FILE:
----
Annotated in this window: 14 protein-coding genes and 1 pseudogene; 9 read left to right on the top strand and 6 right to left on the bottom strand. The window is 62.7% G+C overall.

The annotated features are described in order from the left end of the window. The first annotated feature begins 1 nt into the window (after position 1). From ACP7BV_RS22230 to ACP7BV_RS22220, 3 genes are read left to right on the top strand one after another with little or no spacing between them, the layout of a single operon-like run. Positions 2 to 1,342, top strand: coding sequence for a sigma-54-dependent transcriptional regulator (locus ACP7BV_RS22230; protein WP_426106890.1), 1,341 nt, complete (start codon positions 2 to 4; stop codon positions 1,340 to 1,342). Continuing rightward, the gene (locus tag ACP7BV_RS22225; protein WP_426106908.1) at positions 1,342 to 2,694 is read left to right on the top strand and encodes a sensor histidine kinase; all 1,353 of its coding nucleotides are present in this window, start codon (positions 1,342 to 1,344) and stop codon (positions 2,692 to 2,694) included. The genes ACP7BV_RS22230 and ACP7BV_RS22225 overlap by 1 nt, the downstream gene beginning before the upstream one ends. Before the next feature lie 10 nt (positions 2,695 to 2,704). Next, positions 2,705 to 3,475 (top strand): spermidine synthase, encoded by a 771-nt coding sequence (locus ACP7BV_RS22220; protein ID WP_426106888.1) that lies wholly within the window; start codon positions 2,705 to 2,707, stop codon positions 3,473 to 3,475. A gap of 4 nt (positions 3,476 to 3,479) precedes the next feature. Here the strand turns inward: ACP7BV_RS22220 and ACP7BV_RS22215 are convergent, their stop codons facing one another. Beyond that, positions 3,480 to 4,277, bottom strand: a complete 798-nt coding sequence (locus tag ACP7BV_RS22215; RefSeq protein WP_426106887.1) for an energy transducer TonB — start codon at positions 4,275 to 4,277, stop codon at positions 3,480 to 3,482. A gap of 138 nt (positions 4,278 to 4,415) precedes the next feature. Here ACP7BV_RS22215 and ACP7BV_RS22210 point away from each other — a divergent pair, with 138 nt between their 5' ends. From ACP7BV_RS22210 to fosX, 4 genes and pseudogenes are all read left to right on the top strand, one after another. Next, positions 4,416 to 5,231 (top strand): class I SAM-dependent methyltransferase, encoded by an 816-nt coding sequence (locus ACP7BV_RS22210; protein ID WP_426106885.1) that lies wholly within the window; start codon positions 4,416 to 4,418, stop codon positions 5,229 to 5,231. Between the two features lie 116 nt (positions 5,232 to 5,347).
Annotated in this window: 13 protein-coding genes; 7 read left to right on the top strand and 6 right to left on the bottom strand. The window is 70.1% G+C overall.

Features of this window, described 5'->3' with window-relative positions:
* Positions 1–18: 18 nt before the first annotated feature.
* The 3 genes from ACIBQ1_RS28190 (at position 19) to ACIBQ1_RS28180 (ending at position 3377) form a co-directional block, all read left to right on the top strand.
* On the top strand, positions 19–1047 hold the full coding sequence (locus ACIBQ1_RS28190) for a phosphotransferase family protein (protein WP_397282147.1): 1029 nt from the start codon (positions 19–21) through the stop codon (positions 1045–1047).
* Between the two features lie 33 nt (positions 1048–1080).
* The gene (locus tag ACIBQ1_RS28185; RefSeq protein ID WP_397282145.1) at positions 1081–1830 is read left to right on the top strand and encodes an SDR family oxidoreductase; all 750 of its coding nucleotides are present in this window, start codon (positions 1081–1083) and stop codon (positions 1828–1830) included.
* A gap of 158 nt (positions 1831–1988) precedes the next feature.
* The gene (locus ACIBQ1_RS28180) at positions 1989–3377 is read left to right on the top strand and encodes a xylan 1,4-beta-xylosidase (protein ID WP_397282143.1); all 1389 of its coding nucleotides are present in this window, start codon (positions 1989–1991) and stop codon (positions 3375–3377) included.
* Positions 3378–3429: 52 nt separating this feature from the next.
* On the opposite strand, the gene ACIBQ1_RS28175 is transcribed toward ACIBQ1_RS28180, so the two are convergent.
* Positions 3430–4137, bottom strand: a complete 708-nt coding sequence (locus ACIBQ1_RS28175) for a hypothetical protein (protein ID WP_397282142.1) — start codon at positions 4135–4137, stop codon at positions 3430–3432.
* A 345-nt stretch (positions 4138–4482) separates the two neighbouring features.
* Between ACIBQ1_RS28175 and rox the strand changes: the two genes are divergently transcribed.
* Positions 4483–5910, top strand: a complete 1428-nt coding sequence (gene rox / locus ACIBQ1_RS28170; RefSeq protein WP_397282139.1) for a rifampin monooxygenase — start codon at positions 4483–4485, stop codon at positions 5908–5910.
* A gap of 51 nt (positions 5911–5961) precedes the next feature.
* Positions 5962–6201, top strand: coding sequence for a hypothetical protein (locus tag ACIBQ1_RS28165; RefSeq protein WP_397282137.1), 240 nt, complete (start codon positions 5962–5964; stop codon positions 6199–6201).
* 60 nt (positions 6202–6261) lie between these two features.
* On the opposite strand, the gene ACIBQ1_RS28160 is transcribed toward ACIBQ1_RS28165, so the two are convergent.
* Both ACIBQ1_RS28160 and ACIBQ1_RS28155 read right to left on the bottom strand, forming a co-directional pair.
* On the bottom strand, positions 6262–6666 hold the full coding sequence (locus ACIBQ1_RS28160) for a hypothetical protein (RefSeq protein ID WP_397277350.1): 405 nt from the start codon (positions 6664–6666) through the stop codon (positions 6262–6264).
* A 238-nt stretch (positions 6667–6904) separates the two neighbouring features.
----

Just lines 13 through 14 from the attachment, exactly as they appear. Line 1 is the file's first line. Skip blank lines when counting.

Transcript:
* On the opposite strand, the gene ACIBQ1_RS28175 is transcribed toward ACIBQ1_RS28180, so the two are convergent.
* Positions 3430–4137, bottom strand: a complete 708-nt coding sequence (locus ACIBQ1_RS28175) for a hypothetical protein (protein ID WP_397282142.1) — start codon at positions 4135–4137, stop codon at positions 3430–3432.